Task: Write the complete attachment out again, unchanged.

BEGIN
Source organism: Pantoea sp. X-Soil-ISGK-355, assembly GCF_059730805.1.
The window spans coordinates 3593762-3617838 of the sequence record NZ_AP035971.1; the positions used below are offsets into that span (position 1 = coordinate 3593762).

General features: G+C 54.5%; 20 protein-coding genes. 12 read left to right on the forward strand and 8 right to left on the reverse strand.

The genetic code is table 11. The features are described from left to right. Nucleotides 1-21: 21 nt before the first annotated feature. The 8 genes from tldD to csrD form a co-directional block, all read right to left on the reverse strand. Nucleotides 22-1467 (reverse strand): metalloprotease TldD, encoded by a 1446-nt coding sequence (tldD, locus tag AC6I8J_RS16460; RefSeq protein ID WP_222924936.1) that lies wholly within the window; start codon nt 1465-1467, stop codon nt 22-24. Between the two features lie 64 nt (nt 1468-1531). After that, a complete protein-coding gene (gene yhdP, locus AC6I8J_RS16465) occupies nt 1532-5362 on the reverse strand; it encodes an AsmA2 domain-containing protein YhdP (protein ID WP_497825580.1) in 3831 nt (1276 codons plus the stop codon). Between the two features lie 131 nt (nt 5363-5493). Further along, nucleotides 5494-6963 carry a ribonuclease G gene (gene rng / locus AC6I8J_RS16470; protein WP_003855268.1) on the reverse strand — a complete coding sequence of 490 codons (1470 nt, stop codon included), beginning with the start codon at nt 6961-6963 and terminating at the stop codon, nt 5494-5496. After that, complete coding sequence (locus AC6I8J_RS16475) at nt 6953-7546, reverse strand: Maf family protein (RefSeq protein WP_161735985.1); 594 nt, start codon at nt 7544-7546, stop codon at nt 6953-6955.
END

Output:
Source organism: Pantoea sp. X-Soil-ISGK-355, assembly GCF_059730805.1.
The window spans coordinates 3593762-3617838 of the sequence record NZ_AP035971.1; the positions used below are offsets into that span (position 1 = coordinate 3593762).

General features: G+C 54.5%; 20 protein-coding genes. 12 read left to right on the forward strand and 8 right to left on the reverse strand.

The genetic code is table 11. The features are described from left to right. Nucleotides 1-21: 21 nt before the first annotated feature. The 8 genes from tldD to csrD form a co-directional block, all read right to left on the reverse strand. Nucleotides 22-1467 (reverse strand): metalloprotease TldD, encoded by a 1446-nt coding sequence (tldD, locus tag AC6I8J_RS16460; RefSeq protein ID WP_222924936.1) that lies wholly within the window; start codon nt 1465-1467, stop codon nt 22-24. Between the two features lie 64 nt (nt 1468-1531). After that, a complete protein-coding gene (gene yhdP, locus AC6I8J_RS16465) occupies nt 1532-5362 on the reverse strand; it encodes an AsmA2 domain-containing protein YhdP (protein ID WP_497825580.1) in 3831 nt (1276 codons plus the stop codon). Between the two features lie 131 nt (nt 5363-5493). Further along, nucleotides 5494-6963 carry a ribonuclease G gene (gene rng / locus AC6I8J_RS16470; protein WP_003855268.1) on the reverse strand — a complete coding sequence of 490 codons (1470 nt, stop codon included), beginning with the start codon at nt 6961-6963 and terminating at the stop codon, nt 5494-5496. After that, complete coding sequence (locus AC6I8J_RS16475) at nt 6953-7546, reverse strand: Maf family protein (RefSeq protein WP_161735985.1); 594 nt, start codon at nt 7544-7546, stop codon at nt 6953-6955.